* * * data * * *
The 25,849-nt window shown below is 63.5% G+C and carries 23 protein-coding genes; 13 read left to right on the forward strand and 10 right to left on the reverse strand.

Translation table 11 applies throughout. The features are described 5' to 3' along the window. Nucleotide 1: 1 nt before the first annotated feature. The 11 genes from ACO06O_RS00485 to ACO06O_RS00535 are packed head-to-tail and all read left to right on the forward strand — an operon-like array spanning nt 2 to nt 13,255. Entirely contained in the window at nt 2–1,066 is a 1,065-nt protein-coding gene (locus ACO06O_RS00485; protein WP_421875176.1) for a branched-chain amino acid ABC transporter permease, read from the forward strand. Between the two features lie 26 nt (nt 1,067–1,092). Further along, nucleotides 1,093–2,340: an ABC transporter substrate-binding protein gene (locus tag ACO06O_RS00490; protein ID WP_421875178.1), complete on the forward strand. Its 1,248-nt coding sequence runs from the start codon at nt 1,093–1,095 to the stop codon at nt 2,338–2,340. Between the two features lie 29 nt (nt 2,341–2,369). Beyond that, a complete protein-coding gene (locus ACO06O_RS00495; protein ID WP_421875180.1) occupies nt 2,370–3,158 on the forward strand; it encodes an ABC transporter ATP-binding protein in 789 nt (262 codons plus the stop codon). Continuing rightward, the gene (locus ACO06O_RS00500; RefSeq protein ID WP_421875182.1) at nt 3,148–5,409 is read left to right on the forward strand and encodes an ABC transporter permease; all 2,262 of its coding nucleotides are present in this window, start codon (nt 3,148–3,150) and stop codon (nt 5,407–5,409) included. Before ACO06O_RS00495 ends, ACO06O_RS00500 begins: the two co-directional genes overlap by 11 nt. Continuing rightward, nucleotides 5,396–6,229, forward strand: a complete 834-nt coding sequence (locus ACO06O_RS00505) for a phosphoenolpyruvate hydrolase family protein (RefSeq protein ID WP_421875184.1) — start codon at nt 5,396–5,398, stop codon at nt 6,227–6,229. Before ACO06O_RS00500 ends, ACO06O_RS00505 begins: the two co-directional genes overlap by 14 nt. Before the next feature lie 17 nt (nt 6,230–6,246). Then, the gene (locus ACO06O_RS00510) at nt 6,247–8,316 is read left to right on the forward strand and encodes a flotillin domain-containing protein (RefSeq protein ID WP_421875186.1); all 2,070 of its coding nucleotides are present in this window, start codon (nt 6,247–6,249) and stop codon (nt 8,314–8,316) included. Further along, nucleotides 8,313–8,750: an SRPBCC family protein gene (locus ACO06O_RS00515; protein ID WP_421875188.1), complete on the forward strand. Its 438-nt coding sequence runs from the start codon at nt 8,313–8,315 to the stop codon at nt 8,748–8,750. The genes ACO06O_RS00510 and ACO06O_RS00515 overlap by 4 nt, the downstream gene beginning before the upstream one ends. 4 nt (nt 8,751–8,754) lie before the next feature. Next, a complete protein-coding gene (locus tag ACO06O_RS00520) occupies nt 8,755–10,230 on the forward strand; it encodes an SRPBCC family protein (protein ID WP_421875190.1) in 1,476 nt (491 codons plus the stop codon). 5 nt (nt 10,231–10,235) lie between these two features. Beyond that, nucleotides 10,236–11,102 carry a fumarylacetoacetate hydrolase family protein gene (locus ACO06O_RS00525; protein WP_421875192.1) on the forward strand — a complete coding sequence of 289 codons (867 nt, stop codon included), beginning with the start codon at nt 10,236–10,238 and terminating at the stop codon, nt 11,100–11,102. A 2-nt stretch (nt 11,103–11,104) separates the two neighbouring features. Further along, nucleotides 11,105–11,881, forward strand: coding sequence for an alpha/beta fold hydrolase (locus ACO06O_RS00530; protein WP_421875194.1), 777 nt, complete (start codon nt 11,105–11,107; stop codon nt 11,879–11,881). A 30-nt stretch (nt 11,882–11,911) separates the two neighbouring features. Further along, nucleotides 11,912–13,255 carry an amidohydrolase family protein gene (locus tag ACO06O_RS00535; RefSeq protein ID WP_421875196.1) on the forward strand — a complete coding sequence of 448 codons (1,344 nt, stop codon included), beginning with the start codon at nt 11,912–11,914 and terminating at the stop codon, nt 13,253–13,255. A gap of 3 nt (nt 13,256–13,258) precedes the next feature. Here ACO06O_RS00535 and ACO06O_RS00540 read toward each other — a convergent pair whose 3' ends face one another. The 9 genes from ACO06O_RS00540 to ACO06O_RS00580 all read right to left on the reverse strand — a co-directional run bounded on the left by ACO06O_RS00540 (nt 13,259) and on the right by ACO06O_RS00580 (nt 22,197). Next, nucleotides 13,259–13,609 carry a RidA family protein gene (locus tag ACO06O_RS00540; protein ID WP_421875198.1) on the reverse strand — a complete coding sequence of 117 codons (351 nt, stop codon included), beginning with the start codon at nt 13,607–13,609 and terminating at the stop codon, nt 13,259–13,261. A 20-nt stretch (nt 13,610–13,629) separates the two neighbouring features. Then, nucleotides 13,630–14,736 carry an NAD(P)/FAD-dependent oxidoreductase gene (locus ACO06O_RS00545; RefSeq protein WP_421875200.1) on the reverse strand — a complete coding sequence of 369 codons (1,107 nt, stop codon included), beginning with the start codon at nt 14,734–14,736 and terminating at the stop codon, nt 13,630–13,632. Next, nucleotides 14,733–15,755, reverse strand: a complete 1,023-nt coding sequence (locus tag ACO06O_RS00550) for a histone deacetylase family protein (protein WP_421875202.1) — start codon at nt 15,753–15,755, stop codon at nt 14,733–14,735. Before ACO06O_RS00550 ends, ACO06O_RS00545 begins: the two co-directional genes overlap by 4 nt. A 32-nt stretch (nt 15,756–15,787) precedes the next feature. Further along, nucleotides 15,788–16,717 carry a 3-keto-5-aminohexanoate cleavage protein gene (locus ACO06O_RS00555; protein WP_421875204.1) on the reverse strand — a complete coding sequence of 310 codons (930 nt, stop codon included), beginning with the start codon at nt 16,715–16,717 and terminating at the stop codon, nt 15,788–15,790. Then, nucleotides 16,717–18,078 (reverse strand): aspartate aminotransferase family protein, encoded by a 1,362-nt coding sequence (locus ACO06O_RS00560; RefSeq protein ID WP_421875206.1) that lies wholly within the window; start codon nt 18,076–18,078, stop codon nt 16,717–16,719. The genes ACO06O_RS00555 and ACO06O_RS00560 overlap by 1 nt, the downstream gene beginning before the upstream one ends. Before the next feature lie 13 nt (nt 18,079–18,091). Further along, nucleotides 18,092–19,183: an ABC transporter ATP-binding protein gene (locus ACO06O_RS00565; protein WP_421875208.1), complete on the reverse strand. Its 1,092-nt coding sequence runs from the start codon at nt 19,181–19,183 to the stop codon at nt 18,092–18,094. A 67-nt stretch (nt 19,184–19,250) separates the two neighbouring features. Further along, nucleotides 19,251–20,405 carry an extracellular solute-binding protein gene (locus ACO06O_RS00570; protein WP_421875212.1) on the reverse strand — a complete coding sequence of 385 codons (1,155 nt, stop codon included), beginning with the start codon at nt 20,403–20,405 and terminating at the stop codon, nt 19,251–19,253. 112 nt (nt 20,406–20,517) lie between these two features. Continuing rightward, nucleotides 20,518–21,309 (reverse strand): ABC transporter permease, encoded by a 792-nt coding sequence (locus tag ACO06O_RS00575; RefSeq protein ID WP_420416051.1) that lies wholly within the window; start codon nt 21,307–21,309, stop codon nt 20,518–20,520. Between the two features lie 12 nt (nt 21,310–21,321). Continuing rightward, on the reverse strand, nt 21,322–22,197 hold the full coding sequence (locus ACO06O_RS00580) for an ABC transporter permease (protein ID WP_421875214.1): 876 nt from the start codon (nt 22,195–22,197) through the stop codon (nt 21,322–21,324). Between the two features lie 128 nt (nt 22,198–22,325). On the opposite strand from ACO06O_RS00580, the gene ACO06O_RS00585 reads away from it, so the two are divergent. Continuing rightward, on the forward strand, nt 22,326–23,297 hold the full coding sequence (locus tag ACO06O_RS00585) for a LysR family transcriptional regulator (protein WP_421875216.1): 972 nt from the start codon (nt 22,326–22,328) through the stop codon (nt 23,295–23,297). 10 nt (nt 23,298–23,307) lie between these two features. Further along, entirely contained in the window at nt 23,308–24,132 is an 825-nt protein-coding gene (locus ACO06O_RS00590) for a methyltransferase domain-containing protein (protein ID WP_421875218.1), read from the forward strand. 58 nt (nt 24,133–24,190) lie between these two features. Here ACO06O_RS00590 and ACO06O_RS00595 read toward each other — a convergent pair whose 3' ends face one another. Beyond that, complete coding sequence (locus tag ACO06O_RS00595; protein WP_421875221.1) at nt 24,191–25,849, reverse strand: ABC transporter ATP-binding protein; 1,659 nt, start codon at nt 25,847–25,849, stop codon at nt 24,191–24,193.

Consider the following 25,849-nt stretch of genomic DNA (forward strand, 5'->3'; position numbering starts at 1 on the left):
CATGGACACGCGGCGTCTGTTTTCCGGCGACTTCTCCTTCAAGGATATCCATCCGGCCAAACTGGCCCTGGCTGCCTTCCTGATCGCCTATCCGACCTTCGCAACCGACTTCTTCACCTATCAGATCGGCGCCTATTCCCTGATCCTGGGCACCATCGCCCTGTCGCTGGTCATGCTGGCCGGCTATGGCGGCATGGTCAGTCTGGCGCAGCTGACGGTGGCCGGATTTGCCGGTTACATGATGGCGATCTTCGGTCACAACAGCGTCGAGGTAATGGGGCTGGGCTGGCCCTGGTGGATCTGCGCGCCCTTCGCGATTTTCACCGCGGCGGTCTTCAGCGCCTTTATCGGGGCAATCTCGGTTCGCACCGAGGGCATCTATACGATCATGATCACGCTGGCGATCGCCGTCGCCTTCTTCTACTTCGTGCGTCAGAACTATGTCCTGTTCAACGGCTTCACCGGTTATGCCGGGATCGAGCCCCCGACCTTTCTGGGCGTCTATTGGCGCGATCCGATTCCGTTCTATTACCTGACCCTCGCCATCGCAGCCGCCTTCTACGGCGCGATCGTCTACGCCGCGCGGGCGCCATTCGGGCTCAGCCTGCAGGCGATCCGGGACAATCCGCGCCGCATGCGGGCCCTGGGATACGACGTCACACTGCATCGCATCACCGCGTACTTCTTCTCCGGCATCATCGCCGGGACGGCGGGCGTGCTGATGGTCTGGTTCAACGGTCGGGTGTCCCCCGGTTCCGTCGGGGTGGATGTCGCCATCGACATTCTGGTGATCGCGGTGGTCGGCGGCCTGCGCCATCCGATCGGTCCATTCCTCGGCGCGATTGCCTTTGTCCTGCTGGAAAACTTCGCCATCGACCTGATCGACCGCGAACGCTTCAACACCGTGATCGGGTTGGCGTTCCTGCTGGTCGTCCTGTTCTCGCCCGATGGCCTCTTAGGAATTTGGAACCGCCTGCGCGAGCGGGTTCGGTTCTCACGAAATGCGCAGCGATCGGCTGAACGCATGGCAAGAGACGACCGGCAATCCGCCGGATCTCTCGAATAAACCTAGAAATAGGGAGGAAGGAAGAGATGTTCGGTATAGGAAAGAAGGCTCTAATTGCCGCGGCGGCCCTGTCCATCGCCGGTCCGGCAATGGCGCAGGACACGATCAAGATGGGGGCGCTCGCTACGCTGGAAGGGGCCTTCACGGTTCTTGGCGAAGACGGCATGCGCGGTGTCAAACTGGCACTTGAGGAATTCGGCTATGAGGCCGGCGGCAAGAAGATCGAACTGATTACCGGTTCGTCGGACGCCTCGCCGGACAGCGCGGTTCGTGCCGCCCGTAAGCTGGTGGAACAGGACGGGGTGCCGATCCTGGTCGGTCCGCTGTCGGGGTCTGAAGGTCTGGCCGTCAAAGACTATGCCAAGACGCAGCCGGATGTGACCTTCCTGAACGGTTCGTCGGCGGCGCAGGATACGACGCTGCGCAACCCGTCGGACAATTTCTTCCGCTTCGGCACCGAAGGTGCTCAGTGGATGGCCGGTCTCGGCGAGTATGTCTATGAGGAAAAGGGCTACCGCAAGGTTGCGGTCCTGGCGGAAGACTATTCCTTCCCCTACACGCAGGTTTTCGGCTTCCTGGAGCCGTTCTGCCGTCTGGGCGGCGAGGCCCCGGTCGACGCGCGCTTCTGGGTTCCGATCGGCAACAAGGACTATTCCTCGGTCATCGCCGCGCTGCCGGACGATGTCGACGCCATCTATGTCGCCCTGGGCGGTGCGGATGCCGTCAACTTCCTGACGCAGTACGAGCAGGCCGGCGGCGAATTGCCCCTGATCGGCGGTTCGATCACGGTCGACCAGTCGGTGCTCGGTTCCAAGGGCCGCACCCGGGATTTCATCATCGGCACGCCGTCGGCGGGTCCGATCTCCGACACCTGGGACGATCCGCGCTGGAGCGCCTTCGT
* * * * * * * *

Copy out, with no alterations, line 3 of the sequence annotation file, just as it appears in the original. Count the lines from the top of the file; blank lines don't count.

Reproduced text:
Consider the following 25,849-nt stretch of genomic DNA (forward strand, 5'->3'; position numbering starts at 1 on the left):